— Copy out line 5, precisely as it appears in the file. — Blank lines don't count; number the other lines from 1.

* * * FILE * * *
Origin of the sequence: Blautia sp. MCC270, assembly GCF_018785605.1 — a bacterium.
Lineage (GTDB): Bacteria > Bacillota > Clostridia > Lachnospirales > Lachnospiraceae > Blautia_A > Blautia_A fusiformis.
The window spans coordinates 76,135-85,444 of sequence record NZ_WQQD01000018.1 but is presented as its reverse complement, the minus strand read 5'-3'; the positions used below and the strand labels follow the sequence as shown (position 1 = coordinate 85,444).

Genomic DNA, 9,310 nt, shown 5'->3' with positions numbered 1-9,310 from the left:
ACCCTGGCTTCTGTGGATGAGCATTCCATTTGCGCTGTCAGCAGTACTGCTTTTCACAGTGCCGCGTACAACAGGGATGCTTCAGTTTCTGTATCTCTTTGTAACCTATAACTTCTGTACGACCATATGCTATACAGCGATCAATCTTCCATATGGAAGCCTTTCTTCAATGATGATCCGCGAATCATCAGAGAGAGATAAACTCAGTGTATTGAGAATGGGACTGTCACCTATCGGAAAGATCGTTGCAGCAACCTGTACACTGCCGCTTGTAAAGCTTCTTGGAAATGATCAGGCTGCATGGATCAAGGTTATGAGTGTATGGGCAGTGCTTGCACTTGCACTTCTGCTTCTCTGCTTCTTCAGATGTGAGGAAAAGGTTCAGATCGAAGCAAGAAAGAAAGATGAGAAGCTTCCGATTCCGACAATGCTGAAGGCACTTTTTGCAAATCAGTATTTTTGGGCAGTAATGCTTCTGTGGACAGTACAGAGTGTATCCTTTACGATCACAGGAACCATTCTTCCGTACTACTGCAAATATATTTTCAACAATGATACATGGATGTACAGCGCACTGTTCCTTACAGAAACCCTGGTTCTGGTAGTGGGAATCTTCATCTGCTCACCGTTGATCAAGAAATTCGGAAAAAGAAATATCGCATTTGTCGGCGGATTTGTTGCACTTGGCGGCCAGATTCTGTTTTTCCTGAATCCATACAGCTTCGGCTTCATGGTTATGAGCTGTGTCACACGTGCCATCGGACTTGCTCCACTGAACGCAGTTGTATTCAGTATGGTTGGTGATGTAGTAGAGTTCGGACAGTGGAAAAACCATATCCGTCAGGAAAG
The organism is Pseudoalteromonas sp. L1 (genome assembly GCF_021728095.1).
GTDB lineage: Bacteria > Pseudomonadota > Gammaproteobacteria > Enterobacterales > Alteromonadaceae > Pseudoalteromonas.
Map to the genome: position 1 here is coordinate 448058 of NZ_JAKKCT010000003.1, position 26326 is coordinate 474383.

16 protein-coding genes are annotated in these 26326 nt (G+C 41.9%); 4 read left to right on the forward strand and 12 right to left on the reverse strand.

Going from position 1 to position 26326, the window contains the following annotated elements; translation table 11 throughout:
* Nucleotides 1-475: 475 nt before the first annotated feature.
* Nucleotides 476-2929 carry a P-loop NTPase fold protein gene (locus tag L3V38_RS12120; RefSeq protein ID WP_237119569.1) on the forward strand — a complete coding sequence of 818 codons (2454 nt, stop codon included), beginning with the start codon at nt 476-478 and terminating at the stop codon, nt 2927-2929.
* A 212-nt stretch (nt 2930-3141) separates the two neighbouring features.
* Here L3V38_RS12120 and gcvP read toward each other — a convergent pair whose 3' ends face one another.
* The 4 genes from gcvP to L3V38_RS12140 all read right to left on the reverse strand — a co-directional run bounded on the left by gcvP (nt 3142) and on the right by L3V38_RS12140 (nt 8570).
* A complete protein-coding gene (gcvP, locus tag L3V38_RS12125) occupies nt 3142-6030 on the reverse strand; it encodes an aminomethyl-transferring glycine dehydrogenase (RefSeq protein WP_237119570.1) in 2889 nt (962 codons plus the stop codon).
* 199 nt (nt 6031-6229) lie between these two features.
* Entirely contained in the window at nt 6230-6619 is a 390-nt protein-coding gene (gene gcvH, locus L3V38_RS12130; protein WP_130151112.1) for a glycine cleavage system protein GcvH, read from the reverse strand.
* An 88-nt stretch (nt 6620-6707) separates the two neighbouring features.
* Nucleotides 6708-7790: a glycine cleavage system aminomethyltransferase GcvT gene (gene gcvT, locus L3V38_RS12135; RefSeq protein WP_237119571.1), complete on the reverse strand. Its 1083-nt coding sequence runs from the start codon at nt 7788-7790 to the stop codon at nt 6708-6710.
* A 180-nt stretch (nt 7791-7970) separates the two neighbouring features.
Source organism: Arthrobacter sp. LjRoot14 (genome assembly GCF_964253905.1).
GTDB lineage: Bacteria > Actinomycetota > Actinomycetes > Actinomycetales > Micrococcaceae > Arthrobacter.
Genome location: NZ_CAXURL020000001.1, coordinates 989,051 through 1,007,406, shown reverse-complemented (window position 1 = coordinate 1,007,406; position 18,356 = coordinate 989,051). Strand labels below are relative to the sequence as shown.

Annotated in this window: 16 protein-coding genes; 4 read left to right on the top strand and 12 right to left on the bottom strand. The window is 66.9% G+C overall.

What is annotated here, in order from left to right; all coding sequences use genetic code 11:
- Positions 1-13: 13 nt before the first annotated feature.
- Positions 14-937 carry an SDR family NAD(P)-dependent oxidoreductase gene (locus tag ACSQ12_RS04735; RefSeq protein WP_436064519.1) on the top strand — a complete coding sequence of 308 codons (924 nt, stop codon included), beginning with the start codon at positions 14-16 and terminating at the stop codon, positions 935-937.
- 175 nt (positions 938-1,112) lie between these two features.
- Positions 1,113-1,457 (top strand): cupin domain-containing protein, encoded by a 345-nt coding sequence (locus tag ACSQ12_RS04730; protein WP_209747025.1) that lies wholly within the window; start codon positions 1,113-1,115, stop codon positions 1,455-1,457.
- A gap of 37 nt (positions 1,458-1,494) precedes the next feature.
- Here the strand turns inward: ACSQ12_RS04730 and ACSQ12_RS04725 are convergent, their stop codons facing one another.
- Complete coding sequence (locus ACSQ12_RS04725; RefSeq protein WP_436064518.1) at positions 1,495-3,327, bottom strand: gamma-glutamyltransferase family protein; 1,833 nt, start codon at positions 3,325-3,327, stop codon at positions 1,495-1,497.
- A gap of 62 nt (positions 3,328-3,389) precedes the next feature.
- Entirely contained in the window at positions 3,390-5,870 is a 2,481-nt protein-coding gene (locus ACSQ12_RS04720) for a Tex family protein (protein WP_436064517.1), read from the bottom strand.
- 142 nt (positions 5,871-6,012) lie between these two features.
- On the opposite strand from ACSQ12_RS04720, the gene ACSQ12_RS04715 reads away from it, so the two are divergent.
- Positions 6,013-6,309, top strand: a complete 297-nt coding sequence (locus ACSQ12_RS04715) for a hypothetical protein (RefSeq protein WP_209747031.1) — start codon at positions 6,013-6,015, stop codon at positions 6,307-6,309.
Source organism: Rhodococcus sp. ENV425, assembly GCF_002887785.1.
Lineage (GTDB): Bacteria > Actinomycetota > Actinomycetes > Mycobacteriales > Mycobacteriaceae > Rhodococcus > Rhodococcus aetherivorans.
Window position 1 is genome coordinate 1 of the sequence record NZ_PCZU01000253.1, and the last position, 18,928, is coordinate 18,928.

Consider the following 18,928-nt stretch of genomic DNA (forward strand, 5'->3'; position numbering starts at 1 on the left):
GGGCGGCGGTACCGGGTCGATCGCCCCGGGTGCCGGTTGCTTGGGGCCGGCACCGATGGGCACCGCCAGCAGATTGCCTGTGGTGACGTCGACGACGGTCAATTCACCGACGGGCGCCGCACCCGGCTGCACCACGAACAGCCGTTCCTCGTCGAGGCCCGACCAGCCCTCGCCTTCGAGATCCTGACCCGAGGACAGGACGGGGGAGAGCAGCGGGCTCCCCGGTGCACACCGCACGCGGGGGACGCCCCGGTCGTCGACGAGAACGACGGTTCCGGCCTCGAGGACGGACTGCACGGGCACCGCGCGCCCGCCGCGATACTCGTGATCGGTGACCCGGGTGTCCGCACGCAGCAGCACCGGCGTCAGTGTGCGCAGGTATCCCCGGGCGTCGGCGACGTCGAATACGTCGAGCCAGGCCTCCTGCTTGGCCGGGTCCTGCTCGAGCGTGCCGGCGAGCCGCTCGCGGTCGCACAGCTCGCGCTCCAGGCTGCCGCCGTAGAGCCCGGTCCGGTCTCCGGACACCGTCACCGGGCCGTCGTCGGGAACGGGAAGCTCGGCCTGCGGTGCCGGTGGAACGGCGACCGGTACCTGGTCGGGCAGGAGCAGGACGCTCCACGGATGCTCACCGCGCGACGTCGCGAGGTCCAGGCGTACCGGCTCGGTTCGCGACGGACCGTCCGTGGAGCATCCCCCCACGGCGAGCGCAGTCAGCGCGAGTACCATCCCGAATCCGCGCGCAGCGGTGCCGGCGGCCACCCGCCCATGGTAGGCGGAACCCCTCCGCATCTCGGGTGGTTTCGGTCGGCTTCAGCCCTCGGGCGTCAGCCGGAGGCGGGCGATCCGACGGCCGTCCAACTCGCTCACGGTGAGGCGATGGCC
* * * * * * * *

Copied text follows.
ACCCTGGCTTCTGTGGATGAGCATTCCATTTGCGCTGTCAGCAGTACTGCTTTTCACAGTGCCGCGTACAACAGGGATGCTTCAGTTTCTGTATCTCTTTGTAACCTATAACTTCTGTACGACCATATGCTATACAGCGATCAATCTTCCATATGGAAGCCTTTCTTCAATGATGATCCGCGAATCATCAGAGAGAGATAAACTCAGTGTATTGAGAATGGGACTGTCACCTATCGGAAAGATCGTTGCAGCAACCTGTACACTGCCGCTTGTAAAGCTTCTTGGAAATGATCAGGCTGCATGGATCAAGGTTATGAGTGTATGGGCAGTGCTTGCACTTGCACTTCTGCTTCTCTGCTTCTTCAGATGTGAGGAAAAGGTTCAGATCGAAGCAAGAAAGAAAGATGAGAAGCTTCCGATTCCGACAATGCTGAAGGCACTTTTTGCAAATCAGTATTTTTGGGCAGTAATGCTTCTGTGGACAGTACAGAGTGTATCCTTTACGATCACAGGAACCATTCTTCCGTACTACTGCAAATATATTTTCAACAATGATACATGGATGTACAGCGCACTGTTCCTTACAGAAACCCTGGTTCTGGTAGTGGGAATCTTCATCTGCTCACCGTTGATCAAGAAATTCGGAAAAAGAAATATCGCATTTGTCGGCGGATTTGTTGCACTTGGCGGCCAGATTCTGTTTTTCCTGAATCCATACAGCTTCGGCTTCATGGTTATGAGCTGTGTCACACGTGCCATCGGACTTGCTCCACTGAACGCAGTTGTATTCAGTATGGTTGGTGATGTAGTAGAGTTCGGACAGTGGAAAAACCATATCCGTCAGGAAAG